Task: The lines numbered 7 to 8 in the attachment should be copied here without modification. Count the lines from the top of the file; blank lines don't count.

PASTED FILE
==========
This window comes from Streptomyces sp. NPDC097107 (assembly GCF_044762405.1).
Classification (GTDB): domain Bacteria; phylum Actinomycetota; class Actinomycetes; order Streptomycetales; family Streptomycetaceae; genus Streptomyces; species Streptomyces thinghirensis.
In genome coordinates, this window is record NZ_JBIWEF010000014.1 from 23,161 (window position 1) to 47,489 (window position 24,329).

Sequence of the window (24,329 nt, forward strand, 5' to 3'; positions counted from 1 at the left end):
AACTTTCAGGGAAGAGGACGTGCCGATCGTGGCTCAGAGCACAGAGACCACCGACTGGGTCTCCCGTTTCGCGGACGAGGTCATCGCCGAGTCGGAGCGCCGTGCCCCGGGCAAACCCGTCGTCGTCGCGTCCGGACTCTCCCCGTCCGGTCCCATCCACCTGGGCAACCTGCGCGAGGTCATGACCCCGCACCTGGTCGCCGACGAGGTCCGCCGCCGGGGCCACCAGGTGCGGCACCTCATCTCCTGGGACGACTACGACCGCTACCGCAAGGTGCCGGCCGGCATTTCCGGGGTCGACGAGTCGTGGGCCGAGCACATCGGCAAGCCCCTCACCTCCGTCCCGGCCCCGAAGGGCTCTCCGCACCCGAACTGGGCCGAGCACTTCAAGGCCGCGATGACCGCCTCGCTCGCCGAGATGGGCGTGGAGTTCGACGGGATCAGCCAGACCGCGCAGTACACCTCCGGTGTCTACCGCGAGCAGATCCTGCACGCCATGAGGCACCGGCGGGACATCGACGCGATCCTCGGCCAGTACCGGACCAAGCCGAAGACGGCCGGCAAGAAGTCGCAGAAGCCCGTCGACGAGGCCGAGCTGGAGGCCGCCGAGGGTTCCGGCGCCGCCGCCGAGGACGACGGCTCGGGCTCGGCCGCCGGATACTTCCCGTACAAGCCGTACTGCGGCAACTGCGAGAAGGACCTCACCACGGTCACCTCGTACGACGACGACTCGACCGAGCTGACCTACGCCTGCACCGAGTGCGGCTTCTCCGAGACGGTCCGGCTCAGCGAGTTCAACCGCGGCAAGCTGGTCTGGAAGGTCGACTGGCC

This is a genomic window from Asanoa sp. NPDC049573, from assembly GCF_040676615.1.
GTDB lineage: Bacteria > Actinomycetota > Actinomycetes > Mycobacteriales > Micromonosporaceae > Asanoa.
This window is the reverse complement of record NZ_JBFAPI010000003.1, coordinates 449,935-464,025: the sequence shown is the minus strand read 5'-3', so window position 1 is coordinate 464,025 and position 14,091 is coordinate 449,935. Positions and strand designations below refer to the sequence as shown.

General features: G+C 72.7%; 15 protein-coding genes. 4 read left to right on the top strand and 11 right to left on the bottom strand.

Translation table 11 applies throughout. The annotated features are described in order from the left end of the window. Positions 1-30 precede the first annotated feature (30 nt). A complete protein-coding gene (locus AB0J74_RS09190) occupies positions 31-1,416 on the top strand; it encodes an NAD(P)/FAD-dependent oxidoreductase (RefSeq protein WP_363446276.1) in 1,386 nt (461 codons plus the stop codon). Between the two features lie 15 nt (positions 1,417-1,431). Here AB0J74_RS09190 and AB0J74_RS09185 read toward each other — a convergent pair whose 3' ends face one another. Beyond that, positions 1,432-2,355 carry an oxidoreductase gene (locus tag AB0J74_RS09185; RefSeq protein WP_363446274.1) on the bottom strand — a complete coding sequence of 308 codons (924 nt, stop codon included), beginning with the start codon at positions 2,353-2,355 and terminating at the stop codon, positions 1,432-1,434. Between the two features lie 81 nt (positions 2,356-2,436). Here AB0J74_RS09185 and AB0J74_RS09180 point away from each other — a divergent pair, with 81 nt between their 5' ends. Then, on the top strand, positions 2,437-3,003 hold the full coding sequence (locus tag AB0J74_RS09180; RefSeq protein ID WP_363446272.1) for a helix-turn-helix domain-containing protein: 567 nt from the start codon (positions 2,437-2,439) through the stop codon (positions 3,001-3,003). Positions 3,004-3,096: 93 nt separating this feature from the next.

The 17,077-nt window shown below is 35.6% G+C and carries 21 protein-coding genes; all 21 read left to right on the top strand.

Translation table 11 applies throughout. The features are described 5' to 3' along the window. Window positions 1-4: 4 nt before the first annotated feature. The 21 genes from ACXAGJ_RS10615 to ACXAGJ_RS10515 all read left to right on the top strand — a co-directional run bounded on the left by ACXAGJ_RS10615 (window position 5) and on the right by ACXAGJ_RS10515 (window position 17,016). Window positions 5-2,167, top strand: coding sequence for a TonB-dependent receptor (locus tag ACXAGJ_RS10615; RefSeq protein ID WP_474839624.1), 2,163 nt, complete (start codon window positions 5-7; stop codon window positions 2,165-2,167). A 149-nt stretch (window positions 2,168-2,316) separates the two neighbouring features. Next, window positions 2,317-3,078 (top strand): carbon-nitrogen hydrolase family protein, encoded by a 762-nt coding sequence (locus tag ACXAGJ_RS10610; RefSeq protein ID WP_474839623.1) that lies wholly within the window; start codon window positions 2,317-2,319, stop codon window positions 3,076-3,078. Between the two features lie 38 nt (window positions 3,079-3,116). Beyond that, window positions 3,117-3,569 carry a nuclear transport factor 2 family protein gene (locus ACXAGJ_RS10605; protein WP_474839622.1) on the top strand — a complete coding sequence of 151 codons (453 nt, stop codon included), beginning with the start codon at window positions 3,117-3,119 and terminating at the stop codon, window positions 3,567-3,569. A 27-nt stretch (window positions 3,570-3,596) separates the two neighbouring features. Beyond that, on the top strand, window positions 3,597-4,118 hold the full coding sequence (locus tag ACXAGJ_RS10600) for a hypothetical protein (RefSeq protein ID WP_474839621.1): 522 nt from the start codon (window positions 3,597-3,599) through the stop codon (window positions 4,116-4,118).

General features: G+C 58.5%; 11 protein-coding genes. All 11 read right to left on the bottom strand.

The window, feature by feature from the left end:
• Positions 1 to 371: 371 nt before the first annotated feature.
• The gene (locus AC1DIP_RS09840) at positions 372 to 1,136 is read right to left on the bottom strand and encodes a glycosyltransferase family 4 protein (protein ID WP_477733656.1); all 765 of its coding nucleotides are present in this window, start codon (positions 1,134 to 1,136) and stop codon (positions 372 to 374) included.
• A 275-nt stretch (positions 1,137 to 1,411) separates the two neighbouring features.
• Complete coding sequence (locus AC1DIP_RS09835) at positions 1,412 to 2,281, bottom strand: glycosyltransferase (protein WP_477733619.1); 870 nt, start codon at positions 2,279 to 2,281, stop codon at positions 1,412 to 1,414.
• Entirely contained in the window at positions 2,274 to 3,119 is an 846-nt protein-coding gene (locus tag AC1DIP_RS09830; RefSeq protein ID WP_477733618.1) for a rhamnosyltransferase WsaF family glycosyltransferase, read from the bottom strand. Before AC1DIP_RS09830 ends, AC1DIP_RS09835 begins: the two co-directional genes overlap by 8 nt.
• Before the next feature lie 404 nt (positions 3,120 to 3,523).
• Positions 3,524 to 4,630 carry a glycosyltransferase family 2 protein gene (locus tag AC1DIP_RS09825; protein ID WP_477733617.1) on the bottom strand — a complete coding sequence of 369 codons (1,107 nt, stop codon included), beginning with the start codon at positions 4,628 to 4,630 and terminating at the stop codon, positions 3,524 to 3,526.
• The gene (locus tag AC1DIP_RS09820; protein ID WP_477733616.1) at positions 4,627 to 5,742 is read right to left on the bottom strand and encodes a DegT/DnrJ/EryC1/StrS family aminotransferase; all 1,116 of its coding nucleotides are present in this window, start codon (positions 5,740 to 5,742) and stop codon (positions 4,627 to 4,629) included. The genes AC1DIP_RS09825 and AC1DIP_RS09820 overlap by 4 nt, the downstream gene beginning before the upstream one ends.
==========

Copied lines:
GTDB lineage: Bacteria > Actinomycetota > Actinomycetes > Mycobacteriales > Micromonosporaceae > Asanoa.
This window is the reverse complement of record NZ_JBFAPI010000003.1, coordinates 449,935-464,025: the sequence shown is the minus strand read 5'-3', so window position 1 is coordinate 464,025 and position 14,091 is coordinate 449,935. Positions and strand designations below refer to the sequence as shown.